Look around the world at huge engineering projects – and follow the money. Look at the U.S. and see what is being financed with private funds, precisely because there is a profit to be made.

    If government money is used for public roads, rail, etc, then use existing funds, don’t put a new tax burden on the taxpayers – the families of Virginia.

  3. Larry Gross Avatar
    Larry Gross

    Really good questions from Jim and good follow on discussion.

    If you asked Walmart … say .. should they build more distribution warehouses or buy more trucks… and more importantly what the right mix should be right now.. next year… 5, 10 years – I would think (hope?) that they would be motivated to find (correct) answers.. and not be dissuaded from pursuing those answers because the work was “too difficult” .. just “TOO MUCH” effort.

    There’s also no guarantee that just because a business is private sector and non-govt – that they’ll perform at sufficiently high enough levels to actually stay in business and give their competitors a run for their money either.. “cream of the crop” survive, the rest slip beneath the waves.

    But when we shift to the govt side of the equation.. entities like VDOT and even our School Systems are downright inept at finding some the answers to important questions like Jim espouses above.

    And they’re not idle questions – they’re important questions with respect to as Ray says ROI… cost effectiveness.. i.e how much should we be spending and on what?

    Govt cannot seem to get there from here – unless they are forced to measure performance – AND they are accountable to the public (their.. ahem.. paying customers) for not only getting results – but getting results by spending LESS money instead of the more typical “if you want more.. give us more”

    This is the question that Walmart makes sure DOES get answered and that is “can we do this better for less resources”?

    .. and if the answer is no.. then the next question is “can we afford to operate this way?”

    Ask VDOT that question and they roll their eyes at you.

    Ask METRO that question.. ditto.

    Ask the Schools that question.. same answer..

    None of them have any interest in doing anything more than be tasked to crank their respective wheels…

    Heaven forbid.. someone should ask them if it’s the right sized wheel … or similiar questions…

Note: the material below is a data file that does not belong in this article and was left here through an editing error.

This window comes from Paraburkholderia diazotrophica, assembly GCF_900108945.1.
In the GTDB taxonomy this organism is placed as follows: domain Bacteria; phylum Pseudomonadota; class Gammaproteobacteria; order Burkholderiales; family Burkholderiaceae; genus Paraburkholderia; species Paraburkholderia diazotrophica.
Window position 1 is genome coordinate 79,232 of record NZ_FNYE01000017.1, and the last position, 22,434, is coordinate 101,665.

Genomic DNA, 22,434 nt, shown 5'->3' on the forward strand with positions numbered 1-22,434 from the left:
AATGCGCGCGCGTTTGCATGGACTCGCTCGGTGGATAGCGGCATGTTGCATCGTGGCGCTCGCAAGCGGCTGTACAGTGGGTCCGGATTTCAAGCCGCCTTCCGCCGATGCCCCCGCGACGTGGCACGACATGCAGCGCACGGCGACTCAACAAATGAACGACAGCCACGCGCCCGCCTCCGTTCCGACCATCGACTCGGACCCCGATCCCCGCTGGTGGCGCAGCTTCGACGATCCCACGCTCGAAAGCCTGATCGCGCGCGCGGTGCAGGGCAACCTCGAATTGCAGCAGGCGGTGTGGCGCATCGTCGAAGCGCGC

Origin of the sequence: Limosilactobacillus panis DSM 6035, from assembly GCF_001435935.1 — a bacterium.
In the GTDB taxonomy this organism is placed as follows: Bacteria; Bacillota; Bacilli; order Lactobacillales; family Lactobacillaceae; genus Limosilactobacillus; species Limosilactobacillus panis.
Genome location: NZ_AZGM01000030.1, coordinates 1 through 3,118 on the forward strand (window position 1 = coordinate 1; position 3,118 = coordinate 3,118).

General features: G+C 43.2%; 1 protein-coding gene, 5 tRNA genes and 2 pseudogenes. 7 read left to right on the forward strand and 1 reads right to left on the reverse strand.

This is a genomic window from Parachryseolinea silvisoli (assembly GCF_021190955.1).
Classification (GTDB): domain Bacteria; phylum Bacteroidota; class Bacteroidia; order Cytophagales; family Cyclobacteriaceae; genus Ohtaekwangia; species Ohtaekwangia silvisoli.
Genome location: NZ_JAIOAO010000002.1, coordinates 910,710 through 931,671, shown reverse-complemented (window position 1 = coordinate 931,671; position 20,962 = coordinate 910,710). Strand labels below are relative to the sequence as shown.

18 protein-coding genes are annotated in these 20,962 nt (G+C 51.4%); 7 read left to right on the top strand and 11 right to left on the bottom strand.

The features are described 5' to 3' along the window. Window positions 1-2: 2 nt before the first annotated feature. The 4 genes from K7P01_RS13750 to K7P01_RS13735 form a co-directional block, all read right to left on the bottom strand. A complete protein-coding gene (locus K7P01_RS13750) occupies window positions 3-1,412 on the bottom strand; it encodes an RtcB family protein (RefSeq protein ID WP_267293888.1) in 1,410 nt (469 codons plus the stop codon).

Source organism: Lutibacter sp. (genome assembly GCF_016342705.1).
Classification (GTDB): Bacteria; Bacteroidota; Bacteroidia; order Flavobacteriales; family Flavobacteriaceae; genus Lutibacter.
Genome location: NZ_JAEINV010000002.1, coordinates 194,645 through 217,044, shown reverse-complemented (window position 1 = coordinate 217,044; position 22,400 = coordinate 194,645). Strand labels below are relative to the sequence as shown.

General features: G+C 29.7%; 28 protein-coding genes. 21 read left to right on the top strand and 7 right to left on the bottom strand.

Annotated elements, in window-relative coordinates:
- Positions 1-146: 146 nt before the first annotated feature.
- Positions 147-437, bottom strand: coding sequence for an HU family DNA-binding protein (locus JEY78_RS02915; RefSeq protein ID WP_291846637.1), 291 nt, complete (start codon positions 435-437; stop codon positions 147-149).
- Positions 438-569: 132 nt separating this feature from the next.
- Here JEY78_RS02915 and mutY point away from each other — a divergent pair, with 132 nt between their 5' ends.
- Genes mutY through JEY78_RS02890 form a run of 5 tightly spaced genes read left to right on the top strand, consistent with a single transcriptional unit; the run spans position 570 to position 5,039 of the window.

4. James Atticus Bowden Avatar
    James Atticus Bowden

    Larry: Metrics, metrics who’s got the metrics? Excellent point that Ray Hyde often makes. In my day job I work on metrics to evaluate future military capabilities. And the modeling and simulations to capture those capabilities.

    One metric in many manifestations is T, Time. How long does it take to ….

    For any given volume of space you can parametrically make excursions on the cars, people, trains, buses, etc. for the network of transportation and see what happens to different aspects of T.

    By the way, philosophically, when I wrote about Virginia’s ‘finitudes’ or land, air and water – another is the Time available for the people living here.

  5. Ray Hyde Avatar

    I’d be willing to bet that Walmart has an entire team of people figuring out exactly what the right mix of warehouses, trucks, and stores are. And they have contingency plans for what happens if fuel prices change the required mix, and how it will change over time, what happens if they start selling bulkier items like appliances vs compact items like CD’s ad infinitum.

    The reason that Walmart gets the right answer so often is that they put an enormous effort into it.

  6. Larry Gross Avatar
    Larry Gross

    re: what metrics?

    the “right” metrics – those necessary for one to intelligently evaluate ROI for a given industry, company, plant, office.

    re: WalMart and “enormous effort”

    .. and the questions is.. “why would Walmart go through that much effort”

    .. and the answer is – that it’s critical to their success as an enterprise

    … try that moniker on VDOT for size

    building roads – one at a time – is NOT an answer to mobility needs in the Wash Metro Area

    Is transit more appropriate?

    Who the hell knows.

    Neither VDOT nor METRO are particularly interested in finding out the answer – much less configure their missions and enterprises to actually achieve something that could be judged on it’s merits .. with metrics.

    This is like .. one of us building new bedrooms – one for each new kid.. rather than asking the simple question whether other alternatives exist before we start down a very expensive path.

  7. Larry Gross Avatar
    Larry Gross

    and .. on the issue of competitiveness for jobs….

    Headline: Cummins: Education plan was deal-maker

    “With half its work force expected to retire over the next decade, Cummins could have put its new plant in a state where plenty of young workers are available. Instead, it chose its Columbus hometown over New York and Virginia.”

    read the story before forming an opinion:

    The “DEAL” was much more than just education.. quite a bit of “incentives”

    Still… should Va be going to the extra mile to brings jobs to those rural areas of Virgnia that are hurting?